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Lethbridge Herald Newspaper Archives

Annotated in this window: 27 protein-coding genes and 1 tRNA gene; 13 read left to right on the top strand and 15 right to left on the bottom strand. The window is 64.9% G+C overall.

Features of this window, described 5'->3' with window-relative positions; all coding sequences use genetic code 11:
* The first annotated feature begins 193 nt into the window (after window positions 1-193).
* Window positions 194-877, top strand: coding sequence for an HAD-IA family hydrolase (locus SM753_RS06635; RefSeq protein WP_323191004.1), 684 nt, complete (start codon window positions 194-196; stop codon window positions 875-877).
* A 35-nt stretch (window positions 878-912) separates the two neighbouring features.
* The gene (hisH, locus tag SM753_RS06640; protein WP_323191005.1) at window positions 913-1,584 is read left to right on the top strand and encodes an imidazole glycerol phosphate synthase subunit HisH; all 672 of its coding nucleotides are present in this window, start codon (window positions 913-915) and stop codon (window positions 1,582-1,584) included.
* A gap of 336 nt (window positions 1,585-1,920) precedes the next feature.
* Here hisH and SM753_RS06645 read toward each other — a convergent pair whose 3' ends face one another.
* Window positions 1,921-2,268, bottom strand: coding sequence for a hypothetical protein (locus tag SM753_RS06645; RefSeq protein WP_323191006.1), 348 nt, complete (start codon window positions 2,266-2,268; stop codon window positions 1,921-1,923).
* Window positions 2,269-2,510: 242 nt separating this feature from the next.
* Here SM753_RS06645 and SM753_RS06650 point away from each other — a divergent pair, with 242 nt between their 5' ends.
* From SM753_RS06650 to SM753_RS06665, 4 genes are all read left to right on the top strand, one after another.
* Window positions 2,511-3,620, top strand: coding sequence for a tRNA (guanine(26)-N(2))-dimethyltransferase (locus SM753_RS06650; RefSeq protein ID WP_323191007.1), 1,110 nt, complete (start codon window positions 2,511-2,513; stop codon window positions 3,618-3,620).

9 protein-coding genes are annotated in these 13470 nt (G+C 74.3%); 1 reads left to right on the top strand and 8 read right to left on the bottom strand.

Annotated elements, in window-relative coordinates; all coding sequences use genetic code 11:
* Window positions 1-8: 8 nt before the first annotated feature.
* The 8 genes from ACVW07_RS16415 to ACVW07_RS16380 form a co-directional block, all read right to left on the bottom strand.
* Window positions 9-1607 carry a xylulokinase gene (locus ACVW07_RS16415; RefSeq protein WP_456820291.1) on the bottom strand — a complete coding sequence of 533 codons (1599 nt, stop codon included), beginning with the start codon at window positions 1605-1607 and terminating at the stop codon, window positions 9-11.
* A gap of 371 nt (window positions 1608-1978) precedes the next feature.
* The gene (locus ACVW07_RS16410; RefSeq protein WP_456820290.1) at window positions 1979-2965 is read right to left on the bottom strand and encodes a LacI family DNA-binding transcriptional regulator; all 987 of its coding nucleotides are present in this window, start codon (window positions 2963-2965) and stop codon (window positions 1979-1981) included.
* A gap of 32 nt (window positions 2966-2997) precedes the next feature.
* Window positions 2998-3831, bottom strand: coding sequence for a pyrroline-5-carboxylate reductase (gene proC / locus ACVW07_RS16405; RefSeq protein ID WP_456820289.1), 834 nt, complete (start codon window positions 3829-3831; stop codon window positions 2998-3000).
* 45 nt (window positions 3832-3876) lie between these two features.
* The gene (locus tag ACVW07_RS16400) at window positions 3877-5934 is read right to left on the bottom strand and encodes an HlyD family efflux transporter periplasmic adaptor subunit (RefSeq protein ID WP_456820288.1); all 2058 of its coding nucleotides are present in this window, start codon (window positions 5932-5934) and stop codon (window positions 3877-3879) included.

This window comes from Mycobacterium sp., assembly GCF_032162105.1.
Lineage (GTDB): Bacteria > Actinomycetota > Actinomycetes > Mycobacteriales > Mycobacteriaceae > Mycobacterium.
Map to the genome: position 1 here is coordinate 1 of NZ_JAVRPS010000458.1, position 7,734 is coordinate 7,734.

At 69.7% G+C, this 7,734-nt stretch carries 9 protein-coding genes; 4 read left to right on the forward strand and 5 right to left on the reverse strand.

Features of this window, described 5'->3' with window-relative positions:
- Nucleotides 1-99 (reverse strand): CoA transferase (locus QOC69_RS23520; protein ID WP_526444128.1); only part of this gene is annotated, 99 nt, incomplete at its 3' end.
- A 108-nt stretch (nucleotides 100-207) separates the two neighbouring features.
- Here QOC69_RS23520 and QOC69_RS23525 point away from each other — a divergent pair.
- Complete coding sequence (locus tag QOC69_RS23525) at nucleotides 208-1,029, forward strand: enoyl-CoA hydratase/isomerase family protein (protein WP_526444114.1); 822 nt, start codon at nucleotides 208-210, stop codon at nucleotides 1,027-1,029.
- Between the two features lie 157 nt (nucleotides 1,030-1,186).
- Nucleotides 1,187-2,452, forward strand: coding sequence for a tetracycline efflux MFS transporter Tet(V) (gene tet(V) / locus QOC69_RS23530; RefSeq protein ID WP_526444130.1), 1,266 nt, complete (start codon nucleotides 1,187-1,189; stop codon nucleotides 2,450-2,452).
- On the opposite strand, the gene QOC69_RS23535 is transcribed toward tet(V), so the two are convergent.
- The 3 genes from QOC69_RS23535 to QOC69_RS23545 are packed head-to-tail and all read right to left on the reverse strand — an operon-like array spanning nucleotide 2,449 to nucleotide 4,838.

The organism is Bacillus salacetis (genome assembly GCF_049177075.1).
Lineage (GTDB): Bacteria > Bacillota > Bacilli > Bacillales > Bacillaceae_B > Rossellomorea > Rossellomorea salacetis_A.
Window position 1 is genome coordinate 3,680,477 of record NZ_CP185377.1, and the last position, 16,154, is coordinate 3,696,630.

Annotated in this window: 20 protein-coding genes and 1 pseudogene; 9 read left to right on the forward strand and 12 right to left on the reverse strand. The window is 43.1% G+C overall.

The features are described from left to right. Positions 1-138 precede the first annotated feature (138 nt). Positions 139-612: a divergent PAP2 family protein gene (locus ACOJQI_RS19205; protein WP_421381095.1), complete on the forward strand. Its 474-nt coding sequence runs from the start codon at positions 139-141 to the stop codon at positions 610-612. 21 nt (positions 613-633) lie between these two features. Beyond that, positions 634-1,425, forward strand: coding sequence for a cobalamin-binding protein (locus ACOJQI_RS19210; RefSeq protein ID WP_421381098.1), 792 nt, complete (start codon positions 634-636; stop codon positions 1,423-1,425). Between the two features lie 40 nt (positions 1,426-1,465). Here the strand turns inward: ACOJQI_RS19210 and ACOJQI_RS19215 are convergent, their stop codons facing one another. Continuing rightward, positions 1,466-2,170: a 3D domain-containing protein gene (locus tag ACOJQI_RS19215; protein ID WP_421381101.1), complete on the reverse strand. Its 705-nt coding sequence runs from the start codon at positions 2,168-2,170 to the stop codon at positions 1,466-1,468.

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Lethbridge Herald (Newspaper) - October 10, 1918, Lethbridge, Alberta PAGE SIX THE LE^IBRIDGE DAD#, HERALD THURSDAY, OCTOBER 10, 1918 "BRINGING UP FATHER" By G. McManus CHH.LV 8>0 � llL Foremost, Oct. 7.-Our rain of Tuesday evening turned out to be only a shower, much to the disappointment of the farmers. Mr. H. Crowley was a visitor in Lethbridge last week end. Mrs. White left on Wednesday for Vancouver, where she expects to spend the winter with her daughter, Mrs. J. Green. The monthly meeting of the local Red Cross met on Thursday evening at the home of Mrs. Roberts. The regular business was disposed with in good order, there being a large attendance. The ladies have been doing big things this month. The west circle finished 381 garments; the North Circle finished 377 garments, while the "Kings Daughters" finished 63 garments, making a total of 821 gar ments finished and $86 of cash raised. There was a slight error in the report of the fire which occurred In the Foremost hotel last Friday as reported in the Lethbridge Herald. The report stated that Mr. Murray owned the upstairB furniture; to be correct ; it Bhould be stated that Mr. Alton had recently taken over this furniture and was the owner. Mr. Alton estimates his loss at about $4,500 with insurance of $3000. Mr. and Mrs. A. Rutherford motored from Melville, Sask., last week, arriving in town last Friday. Mr. Rutherford reports lots of mud in Saskatchewan. We wonder what that is. Capt. (Dr.) Asterof is in town for a week renewing acquaintances before proceeding overseas. Rev. V. M. Gilbert, B.A., B.D., of! Bow Island, will preach in the Meth- FROM PHONT PaOI) ground and in - the tunnels tho Germans dug during their occupation of the city. These are being routed out and sent back to the cages. Kindled Many Fires Although many fires were started by the Germans, the town was found not to be as 'badly damaged as had been feared. It was quite evident, however, that It was no fault of the Germans that tl e city had not been levelled to the ground by the many fires they had kindled. South of the city, the 3rd and 4th armies rapidly overcame enemy opposition. The Germans started floe-ing soon after the attack began for they realized they were fighting a battle in which they could hope for no success. The front line for 20 miles began moving rapidly eastward. Then came reports from airplanes, as the sky was literally crowded with them. Soon the capture of Harcourt was reported. From then on tidings came in rapid succession of villages falling before the allied advance. Zlvigny, Cnuliery, Ligny, Montigny arid Maretz (were quickly reached and that now in progress may,, 'therefore^ be expected, Officers directing the attack were distinctly satisfied as the news came back from airplanes and by runners, but finally one camo back that show, ed hotter than anything olso how completely the oncniy had been defeated. This was a report from an air patrol that British infantry had been seen marching as if on parade in a .column of fours through the town of Bertry. The men were swinging along entirely unmolested by the enemy. Far East of Lie Cataau. Another patro) brought Word of the Germans fleeiug in the greatest disorder far east of Le Cateau. Enemy! troops and transports, it was stated, 1 wore streaming along the roads and over the fields trying to make their escape, for, with the British cavalry galloping over the country and with "whippet" tanks and armored motorcars working, they realized that it was extremely dangerous for them to tarry anywhere. Such a thing as' troops who have. just attacked marching through a town 10,000 yards from the place where they started is a thing that has not happened in this war for a long time. Such a thing could only hap-pon now when the enemy is defeated, disorganized, disheartened and running, running hard for hla very existence. The troops nt Bertry did not tarry there, but kept onymarching. Americans Make Headway. Washington, Oct. 10.-Penetration of the German line of resistance west of the Meuso by the Americans, against fresh enemy divisions, is reported in General Pershing's communique for Wednesday. Bast of the Meuse, further guinn were made during the day, in spite of violent counter-attacks, while in the Argonnc forest the American forces captured important heights south ot Marco and Joined hands with tho French at Lancon. More than 2000 additional prisoners are reported captured. Serbs Pursue Austrian*. London, Oct. 10.-Serbian troops pursuing the defeated 9th Austrian division on Monday entered Leskovats, 22 miles south of Nish, and Vlasc tintse, according to an official. Serbian statement issued today. The Serbians took several hundred prisoners and captured a large quan-tlt'y of material.- E; (Special to the Herald) Pincher Creek, Oct. 10.-Many will learn with regret of the death of Segt. ...,aJ,,, v__, .v . , W. Creaser, who passed away at Cal- ^^SX^l^W\^J^ Pneumonia, on Friday ot Edmonton, Oct. 7.-By the . actions of some twenty-five aliens at the Banner mine, Cardiff, this colliery has. been closed for the past week, and Alberta's coal production has suffered to the extent of 1500 tons. The Banner mine employs in the neighborhood of sixty men, but those who do not sympathize with the actions of the strikers, do not dare return to woTk. The strike took place as the result of the mine manager's efforts to give fair treatment to a .returned soldier, Joe Wilson, employed as engineer at the Banner mine before enlisting. Upon being invalided home, Wilson was again taken upon the company's payroll, and placed in charge of the.haulage engine, displacing a Swedish-American named Munson, who is alleged to be the^seeretary of the union at the Banner mine. An ultimatum was presented to the manager that Wilson must be remov ed from the engine, and Munson put back on the job, and when this demand was flatly refused the strike ensued. ing in on Caudry and Bertry. At the same time from the north it was reported that Escaudoeuvres, east of Cambrai, had been taken and that Inchy was being' approached. The Cambrai-be Cateau roa\j we* crossed and the'railway between St; Qu'entin and- Berry was cut. Seban-court was then in sight and Fontaine Notre Dame, further south, had been reported captured by the French. By that time, it was clear the enemy was badly smashed and that the British and Americans stood on the thresh old of the wide open country. It was about that time that the cavalry, which had been waiting, poured through the wide breach in the now shattered Hindenburg system and streamed out Into the country beyond. Fast "whippets" tanks and armored cars also crashed forward and came into action. They performed extreme, ly valuable services in pursuing the fleeing Germans, killing many and rounding up a large number of prisoners. They smashed strong points held by rearguards, who had been waiting for the cavalry, knowing that it had Come through the line. Cavalry 'forces "are now apparently well east of the towns reported captured. The allies having thus brok, en through, the Germans north and south for many miles arc endangered, for their lines are being turned, He last week. The deceased was formerly a member of the 23rd Rangers, and enlisted with the 13th in February of 1915. He crossed' the waters with that battalion and later was transferred to the fignting Tenth. i..About three weeks ago,,he paid a �visit'to old friends in this district, having been invalided home some time ago. When the guest of Mr. Ripley Prankish, of Fishbtirn, he was taken ill and decided to return to Calgary, where his young wife and little daughter have resided while he was overseas. A military funeral was given the young hero on Monday. Interment took place in the returned soldiers' plot in the Union cemetery. Rev. Harker conducted the last sad rites at the Pro-Cathedral. Copenhagen', Oct. 10.-'According to a semi-official report from Eerlin the resignation ot Gen. Von Stein as Prussian war minister has "been accepted. Major-Gen. Seheuch, it is said, has been appointed his successor. treats on even a broader scale than Aug. 15th. Gen. Seheuch has been at the head of thedepartment of munitions since H. C steps slowing up of war work. The federal employment agencies have been ask- j ing on Friday's train ed to co-operate with the mayors. NATURAL GAS EXPLOSION St. Catharines, Ont., Oct. ^.-Shortly after 4 o'clock yesterday afternoon a natural gas explosion in the'base-ment of Wippers confectionery establishment, St. Paul street, wrecked the building, seriously burning two employees and seriously injuring a woman who was passing the store. Beatty Brothers drygoods' ptore, and Byrnes' poolroom, on either Bide, were considerably damaged. The damage will be in III* aci